Isn't Anyone Listening?

            I first read a Nation at Risk about 15 years ago and again last semester.  It never ceases to amaze me how insightful this report was and how long it has taken our educational system to act on it.  Several of the recommendation concerning content, standards and expectations, teaching qualifications and leadership and fiscal support have been addressed to some extent and have spearheaded many reforms.  However there is one recommendation, namely time, that for the most part has been ignored.

            I can only speak about the Los Angeles Unified School District in this recommended area of reform.  My first question is did any one from LAUSD actually read this report?  This report recommends that students should have a 7- hour school day and that the school year be extended to a 200-220 day school year.  It also recommends additional time should be given to diverse learner and attendance policies with incentives and sanctions.  My favorite one is that placement of students should be guided by their academic progress (didn’t they used to call that tracking?)

            Unfortunately the main barriers to a long school day or school year are money and unions.  Attendance policies are at the mercy of politics and parent groups and as for additional time for learners, teachers try to give individual help during the class, but only remedial students have funding for extra help after school.  Student groupings in class are heterogeneous in LAUSD which leaves a teacher (in an elementary school) with a room composed of  various levels of English Learners, students with disabilities, high achieving students, students achieving below grade level, and maybe a few “average” students scattered in the mix.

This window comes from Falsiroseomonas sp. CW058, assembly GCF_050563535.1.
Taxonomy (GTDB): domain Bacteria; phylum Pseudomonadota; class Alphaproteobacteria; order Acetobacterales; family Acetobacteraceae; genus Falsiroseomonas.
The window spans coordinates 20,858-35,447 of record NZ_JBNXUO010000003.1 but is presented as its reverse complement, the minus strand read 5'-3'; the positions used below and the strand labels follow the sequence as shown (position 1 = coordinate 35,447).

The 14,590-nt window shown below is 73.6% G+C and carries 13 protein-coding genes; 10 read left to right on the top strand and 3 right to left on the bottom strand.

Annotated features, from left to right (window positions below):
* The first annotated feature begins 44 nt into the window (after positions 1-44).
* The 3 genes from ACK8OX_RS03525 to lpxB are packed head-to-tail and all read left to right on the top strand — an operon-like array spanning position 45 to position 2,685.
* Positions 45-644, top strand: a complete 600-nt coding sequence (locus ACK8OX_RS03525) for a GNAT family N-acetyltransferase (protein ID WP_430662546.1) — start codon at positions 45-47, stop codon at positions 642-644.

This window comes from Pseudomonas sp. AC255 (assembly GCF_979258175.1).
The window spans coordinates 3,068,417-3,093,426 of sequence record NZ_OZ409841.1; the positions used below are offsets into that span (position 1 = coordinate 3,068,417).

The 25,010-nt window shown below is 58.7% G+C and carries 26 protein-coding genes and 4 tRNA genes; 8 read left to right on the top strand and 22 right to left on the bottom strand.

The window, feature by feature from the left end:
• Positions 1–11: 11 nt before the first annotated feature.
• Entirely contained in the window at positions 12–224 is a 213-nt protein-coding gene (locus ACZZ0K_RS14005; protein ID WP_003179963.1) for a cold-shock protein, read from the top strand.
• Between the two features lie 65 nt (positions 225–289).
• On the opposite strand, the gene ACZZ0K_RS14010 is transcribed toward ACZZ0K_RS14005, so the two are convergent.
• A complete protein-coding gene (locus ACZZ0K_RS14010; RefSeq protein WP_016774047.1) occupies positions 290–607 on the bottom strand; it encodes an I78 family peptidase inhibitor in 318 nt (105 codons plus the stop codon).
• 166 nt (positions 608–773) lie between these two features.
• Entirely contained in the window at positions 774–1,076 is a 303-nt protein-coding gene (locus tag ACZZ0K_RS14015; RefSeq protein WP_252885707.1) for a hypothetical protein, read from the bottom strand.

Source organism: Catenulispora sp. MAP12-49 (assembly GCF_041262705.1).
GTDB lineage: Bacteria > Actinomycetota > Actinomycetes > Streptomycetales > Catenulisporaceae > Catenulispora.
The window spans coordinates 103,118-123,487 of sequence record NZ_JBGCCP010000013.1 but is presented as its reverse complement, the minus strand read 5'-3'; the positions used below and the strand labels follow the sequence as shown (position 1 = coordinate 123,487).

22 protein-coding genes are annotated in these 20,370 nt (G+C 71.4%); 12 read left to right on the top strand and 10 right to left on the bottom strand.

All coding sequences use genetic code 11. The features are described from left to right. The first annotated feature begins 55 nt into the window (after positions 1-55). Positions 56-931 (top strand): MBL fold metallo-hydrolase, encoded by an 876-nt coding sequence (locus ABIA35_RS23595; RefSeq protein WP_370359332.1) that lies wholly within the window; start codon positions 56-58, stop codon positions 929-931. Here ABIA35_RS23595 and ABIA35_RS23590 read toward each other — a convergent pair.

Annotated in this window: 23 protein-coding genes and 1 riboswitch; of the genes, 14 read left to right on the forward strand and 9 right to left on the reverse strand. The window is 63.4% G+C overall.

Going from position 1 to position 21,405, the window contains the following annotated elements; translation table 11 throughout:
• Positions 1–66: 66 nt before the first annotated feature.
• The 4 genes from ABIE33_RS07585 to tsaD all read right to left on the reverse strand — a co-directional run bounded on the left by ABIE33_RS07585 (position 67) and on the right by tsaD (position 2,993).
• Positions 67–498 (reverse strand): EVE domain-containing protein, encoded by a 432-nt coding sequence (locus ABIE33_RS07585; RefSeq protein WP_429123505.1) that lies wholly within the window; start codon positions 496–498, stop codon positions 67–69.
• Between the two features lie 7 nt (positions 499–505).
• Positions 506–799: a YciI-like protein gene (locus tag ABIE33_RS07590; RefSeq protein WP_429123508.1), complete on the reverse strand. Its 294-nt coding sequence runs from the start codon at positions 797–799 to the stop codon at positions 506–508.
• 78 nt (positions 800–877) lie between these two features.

I will give LAUSD credit when it comes to the committee’s recommendation to establish firm and fair codes of student conduct.  Each school has in place a Discipline or Behavior Support Plan but how it is implemented and how effective it is, is unknown.  Intrusions that effect instruction time have been limited (by union intervention) to the first 10 and the last 10 minutes of instruction time.  The recommendations for more instructional time through better classroom management makes sense, but is useless when schools need to keep students in a general education class with severe behaviors.  Another obvious recommendation that makes sense is to assign more homework in high school.  My next question is how do we make them do it?  My school is already having major issues with students who do to do homework and they are only in 4th grade!

            I think the recommendation on time are both sensible and workable, unfortunately politics, money and unions will keep them the paper and not in the schools.  Unless individual schools have the power and resources to make changes, they will probably never happen.